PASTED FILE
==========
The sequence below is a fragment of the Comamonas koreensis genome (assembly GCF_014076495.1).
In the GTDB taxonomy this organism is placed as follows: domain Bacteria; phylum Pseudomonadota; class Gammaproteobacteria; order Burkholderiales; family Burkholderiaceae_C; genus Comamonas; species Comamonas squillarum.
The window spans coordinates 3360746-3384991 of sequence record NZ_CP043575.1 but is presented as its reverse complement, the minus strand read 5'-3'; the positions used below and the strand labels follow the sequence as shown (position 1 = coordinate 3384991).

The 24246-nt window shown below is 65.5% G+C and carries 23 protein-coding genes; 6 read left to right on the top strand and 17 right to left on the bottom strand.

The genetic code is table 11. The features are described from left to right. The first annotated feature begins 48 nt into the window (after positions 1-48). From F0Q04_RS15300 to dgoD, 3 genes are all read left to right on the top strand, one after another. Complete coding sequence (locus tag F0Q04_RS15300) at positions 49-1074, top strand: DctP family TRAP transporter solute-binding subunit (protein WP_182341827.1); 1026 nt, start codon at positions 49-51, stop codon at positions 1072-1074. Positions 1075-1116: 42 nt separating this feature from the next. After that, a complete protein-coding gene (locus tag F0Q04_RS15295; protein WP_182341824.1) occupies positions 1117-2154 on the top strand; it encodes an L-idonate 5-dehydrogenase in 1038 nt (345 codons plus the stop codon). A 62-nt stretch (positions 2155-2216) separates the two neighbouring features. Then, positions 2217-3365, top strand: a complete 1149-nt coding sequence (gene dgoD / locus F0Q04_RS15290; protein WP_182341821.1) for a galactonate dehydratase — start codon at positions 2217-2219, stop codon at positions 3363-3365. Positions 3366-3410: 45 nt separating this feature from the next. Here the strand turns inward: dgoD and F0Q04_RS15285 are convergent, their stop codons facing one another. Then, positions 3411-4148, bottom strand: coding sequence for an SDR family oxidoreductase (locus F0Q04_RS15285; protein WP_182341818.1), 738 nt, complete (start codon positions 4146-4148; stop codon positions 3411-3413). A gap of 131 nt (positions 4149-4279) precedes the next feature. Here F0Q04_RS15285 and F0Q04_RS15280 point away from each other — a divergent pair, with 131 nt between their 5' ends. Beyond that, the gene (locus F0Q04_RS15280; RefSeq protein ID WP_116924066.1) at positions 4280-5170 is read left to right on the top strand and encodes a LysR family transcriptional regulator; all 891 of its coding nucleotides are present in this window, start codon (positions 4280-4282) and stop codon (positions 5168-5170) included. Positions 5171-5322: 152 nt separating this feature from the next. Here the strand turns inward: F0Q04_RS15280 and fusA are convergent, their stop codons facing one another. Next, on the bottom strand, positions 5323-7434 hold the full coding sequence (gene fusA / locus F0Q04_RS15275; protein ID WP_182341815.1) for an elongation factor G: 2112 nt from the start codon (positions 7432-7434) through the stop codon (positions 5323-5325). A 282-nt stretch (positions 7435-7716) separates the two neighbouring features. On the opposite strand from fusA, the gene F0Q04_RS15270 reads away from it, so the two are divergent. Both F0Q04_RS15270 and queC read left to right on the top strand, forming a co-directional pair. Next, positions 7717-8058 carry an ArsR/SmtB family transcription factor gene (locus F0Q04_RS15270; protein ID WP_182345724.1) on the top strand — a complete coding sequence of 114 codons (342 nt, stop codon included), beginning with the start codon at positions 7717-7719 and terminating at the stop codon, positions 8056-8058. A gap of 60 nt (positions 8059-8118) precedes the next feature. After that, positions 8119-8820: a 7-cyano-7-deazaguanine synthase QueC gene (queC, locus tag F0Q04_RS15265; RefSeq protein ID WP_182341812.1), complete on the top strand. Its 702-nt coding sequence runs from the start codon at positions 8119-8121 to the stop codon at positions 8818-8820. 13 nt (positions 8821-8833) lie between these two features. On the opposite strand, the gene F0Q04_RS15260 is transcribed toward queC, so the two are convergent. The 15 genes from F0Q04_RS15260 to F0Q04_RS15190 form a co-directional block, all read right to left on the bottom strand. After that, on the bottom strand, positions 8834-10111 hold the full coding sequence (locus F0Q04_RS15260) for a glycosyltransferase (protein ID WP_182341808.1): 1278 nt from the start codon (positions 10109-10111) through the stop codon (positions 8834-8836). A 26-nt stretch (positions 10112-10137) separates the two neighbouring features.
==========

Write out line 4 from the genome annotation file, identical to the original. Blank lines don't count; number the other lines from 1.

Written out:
The 24246-nt window shown below is 65.5% G+C and carries 23 protein-coding genes; 6 read left to right on the top strand and 17 right to left on the bottom strand.